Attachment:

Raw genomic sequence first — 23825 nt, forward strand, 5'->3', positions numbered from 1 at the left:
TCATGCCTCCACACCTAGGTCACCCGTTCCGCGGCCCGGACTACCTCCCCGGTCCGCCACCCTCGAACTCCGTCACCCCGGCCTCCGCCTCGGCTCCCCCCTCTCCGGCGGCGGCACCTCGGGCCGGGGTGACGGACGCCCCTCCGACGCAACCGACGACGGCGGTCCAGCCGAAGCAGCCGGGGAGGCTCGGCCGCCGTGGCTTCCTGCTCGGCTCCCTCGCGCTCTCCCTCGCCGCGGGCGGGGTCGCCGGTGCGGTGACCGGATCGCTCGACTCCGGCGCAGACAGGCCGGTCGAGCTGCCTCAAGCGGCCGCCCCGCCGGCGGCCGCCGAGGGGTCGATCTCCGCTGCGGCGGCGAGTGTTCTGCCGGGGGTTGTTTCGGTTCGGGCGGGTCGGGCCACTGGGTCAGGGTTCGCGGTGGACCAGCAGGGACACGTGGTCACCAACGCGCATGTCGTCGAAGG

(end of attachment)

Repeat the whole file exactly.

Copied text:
Raw genomic sequence first — 23825 nt, forward strand, 5'->3', positions numbered from 1 at the left:
TCATGCCTCCACACCTAGGTCACCCGTTCCGCGGCCCGGACTACCTCCCCGGTCCGCCACCCTCGAACTCCGTCACCCCGGCCTCCGCCTCGGCTCCCCCCTCTCCGGCGGCGGCACCTCGGGCCGGGGTGACGGACGCCCCTCCGACGCAACCGACGACGGCGGTCCAGCCGAAGCAGCCGGGGAGGCTCGGCCGCCGTGGCTTCCTGCTCGGCTCCCTCGCGCTCTCCCTCGCCGCGGGCGGGGTCGCCGGTGCGGTGACCGGATCGCTCGACTCCGGCGCAGACAGGCCGGTCGAGCTGCCTCAAGCGGCCGCCCCGCCGGCGGCCGCCGAGGGGTCGATCTCCGCTGCGGCGGCGAGTGTTCTGCCGGGGGTTGTTTCGGTTCGGGCGGGTCGGGCCACTGGGTCAGGGTTCGCGGTGGACCAGCAGGGACACGTGGTCACCAACGCGCATGTCGTCGAAGG